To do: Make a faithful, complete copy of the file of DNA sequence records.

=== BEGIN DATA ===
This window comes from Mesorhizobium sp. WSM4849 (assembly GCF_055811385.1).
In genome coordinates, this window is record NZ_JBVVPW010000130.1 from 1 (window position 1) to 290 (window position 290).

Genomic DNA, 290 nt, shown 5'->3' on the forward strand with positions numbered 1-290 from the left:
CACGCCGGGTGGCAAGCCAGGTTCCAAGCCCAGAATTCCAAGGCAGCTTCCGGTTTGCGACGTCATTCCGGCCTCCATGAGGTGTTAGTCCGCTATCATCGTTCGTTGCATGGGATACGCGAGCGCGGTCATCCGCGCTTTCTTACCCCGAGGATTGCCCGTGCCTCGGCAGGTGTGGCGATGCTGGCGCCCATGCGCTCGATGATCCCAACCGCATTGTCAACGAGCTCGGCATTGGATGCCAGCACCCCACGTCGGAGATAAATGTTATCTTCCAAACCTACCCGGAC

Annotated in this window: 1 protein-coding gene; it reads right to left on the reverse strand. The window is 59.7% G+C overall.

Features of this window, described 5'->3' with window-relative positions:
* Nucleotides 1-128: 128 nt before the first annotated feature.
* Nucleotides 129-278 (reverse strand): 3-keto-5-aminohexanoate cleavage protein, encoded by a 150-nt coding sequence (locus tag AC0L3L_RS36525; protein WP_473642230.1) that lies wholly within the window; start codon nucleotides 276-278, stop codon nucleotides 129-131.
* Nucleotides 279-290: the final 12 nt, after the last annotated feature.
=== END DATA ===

This window comes from Mesorhizobium sp. WSM4849 (assembly GCF_055811385.1).
In genome coordinates, this window is record NZ_JBVVPW010000130.1 from 1 (window position 1) to 290 (window position 290).

Genomic DNA, 290 nt, shown 5'->3' on the forward strand with positions numbered 1-290 from the left:
CACGCCGGGTGGCAAGCCAGGTTCCAAGCCCAGAATTCCAAGGCAGCTTCCGGTTTGCGACGTCATTCCGGCCTCCATGAGGTGTTAGTCCGCTATCATCGTTCGTTGCATGGGATACGCGAGCGCGGTCATCCGCGCTTTCTTACCCCGAGGATTGCCCGTGCCTCGGCAGGTGTGGCGATGCTGGCGCCCATGCGCTCGATGATCCCAACCGCATTGTCAACGAGCTCGGCATTGGATGCCAGCACCCCACGTCGGAGATAAATGTTATCTTCCAAACCTACCCGGAC

Annotated in this window: 1 protein-coding gene; it reads right to left on the reverse strand. The window is 59.7% G+C overall.

Features of this window, described 5'->3' with window-relative positions:
* Nucleotides 1-128: 128 nt before the first annotated feature.
* Nucleotides 129-278 (reverse strand): 3-keto-5-aminohexanoate cleavage protein, encoded by a 150-nt coding sequence (locus tag AC0L3L_RS36525; protein WP_473642230.1) that lies wholly within the window; start codon nucleotides 276-278, stop codon nucleotides 129-131.
* Nucleotides 279-290: the final 12 nt, after the last annotated feature.